Important Documentation Required For Cybersecurity Insurance
In today’s digital world, cybersecurity is a must – as is the insurance that goes along with it. Every modern business requires insurance for potential data breaches, natural disasters, and other unfortunate events. However, the documentation necessary to meet the requirements of cybersecurity insurance providers can be perplexing to business owners unfamiliar with the world of cybersecurity.
Gain an understanding of the types of documents that insurance companies are looking for, and reach out to a specialist at OC Cloud 9 to audit your cybersecurity measures and identify any gaps that require closing.
Business Continuity Plan
With this document, we’ll help you outline the specific procedures necessary for an organization to operate in response to an emergency. It’s important to update it on a regular basis since business threats are far and wide, with each “BCP” uniquely tailored to your company’s specific needs and objectives. It’s also necessary to align your BCP with the business’s security measures and the emergency at hand. This helps to minimize damages and return to regular operations.
Information Security Policy
Your information security policy contains rules and guidelines so that employees comply with security protocols, in an effort to minimize security risks. These rules and guidelines are meant to protect your IT assets, outline any security strategies in place, and convey other preventative measures.
Disaster Recovery Plan
This document is typically drafted with your BCP in mind, and concerns the necessary steps to resume operations after a disaster. From natural disasters and power outages to cyber-attacks and pandemics, disaster recovery plans contain who’s responsible for the response, how and when testing is carried out, such as company-wide safety drills, and how often information is monitored and updated to reflect operational changes.
Security Awareness Training
Malicious data breaches aren’t the only security threat to worry about. In many cases, human error is the real culprit. Therefore, your cybersecurity training should effectively teach staff members how to identify certain threats, as well as how to respond. Interactive training courses are quite popular nowadays to keep employees engaged while learning, while awareness training teaches how to deal with specific devices and security threats.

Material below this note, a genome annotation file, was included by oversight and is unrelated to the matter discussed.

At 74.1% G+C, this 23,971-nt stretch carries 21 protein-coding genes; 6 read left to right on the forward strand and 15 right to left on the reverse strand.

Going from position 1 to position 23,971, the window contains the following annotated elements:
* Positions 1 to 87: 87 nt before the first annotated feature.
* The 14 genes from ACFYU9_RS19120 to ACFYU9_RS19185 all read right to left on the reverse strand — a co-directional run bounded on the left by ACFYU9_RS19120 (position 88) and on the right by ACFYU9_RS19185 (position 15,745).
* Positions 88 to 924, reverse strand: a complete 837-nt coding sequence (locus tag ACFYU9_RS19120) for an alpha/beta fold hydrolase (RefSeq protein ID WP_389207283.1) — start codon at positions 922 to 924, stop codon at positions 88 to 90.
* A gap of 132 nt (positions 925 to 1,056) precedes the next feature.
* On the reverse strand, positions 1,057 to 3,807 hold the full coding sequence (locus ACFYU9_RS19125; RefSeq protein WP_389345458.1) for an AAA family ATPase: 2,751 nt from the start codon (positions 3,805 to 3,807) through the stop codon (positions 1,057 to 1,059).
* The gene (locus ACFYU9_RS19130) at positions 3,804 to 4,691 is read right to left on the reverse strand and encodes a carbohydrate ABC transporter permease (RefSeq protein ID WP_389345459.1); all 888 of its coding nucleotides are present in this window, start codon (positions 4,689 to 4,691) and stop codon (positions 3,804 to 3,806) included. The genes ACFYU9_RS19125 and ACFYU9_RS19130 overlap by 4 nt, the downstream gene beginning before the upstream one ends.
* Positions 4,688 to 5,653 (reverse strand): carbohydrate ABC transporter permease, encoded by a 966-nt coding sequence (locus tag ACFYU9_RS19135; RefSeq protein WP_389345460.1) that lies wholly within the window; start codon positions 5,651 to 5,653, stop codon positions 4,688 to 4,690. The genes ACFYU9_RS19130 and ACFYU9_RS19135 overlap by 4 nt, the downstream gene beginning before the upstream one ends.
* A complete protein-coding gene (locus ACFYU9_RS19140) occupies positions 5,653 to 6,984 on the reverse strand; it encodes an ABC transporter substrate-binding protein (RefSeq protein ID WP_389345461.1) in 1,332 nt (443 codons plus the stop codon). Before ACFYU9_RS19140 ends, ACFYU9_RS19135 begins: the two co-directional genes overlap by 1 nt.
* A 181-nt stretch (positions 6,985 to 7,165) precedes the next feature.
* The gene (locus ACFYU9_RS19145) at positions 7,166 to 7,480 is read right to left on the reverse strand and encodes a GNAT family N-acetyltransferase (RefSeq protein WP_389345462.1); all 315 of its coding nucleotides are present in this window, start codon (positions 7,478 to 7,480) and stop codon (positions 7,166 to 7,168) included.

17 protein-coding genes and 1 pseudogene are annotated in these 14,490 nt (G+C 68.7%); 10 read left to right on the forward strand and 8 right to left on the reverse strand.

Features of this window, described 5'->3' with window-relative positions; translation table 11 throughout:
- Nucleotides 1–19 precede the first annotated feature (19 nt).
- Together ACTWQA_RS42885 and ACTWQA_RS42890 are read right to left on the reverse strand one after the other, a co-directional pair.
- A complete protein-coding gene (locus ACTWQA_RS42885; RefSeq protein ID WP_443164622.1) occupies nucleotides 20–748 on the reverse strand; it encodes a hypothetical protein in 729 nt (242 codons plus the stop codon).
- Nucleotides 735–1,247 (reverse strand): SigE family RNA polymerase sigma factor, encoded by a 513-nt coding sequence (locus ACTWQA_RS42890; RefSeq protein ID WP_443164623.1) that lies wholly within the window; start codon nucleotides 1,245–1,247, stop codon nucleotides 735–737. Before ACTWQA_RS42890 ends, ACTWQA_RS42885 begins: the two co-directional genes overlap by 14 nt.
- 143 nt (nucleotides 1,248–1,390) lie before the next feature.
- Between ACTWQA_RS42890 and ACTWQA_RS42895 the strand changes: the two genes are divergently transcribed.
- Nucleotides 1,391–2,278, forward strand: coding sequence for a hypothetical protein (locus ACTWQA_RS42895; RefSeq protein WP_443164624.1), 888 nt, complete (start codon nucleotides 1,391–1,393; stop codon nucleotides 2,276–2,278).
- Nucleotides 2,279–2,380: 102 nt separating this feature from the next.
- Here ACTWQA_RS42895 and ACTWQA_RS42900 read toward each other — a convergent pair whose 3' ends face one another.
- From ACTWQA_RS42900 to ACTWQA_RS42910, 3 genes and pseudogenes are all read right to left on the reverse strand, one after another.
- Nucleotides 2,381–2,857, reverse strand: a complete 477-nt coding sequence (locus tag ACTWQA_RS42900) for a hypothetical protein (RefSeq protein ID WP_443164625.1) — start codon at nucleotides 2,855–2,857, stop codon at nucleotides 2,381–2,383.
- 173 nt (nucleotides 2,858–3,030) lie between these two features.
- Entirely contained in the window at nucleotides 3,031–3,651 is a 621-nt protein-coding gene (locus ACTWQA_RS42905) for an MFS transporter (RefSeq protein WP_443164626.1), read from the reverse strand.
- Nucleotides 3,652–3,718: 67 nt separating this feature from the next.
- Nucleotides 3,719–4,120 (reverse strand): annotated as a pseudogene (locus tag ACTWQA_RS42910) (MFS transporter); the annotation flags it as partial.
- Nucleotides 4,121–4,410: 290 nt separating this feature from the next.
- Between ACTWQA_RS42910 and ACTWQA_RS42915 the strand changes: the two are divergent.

Incident Response Policy
An incident response policy, or “IR,” rides in line with disaster recovery plans in that it outlines the responsibilities in the face of a security disruption. The distinction is seen in how IR plans are IT-centric. The main priority with this document is to mitigate the damage of operational, financial, or data breaches. It’s important to note that since cyberattacks grow more frequent in the digital age, monitoring and updating your security information are a current priority for any organization.
Risk Assessment Standard & Procedures
Your risk assessment standard and procedures document is meant to identify and evaluate a current cyber risk for a number of preventative measures. We suggest keeping this handy so as to avoid any major data losses or breaches while saving money, remaining compliant, and accumulating knowledge to use in future assessments.
Data Backup Policy
Next, your data backup policy should contain responses for data loss, corrupted files, and other cybersecurity events. When drafting your data backup policy, be sure to implement strategies on restoring important documents, instructions for resuming business after an incident, and the type of backup that best suits your company.
Remote Access Policy
Seeing as COVID-19 has pushed many businesses towards remote work, your employees should know how to remotely access certain systems. This includes how to securely store devices, provides guidelines for BYOD (“Bring Your Own Device”) with unauthorized applications, and standards for using strong passwords, multi-factor authentication, email security, third-party services, and more.
Change Management Policy
A change management policy explains how you should document any changes to security measures and procedures. The goal for this document is to ensure that shifts in security don’t impact your business in a negative way.
As you now know, these documents are required to be eligible for cybersecurity insurance. If you don’t have these documents set up for your business, or know that they require updates, don’t hesitate to reach out to us at OC Cloud 9. We’ll carry out an audit to determine whether you meet the requirements for cybersecurity insurance and provide actionable solutions, such as transitioning to a cloud model for compliance.
Meet the OC Cloud 9 Team
OC Cloud9 and Orange County Computer, Inc. have a proven track record of satisfied clients with seamless transitions into private cloud solutions. Our beginning-to-end process ensures your business needs are met through extensive research, design, deployment, and implementation of your cloud services.
Learn more about our solutions by visiting our Learning Center, or speak with a member of our Cloud Solutions Team any time at our Orange County office by calling 949-699-6619.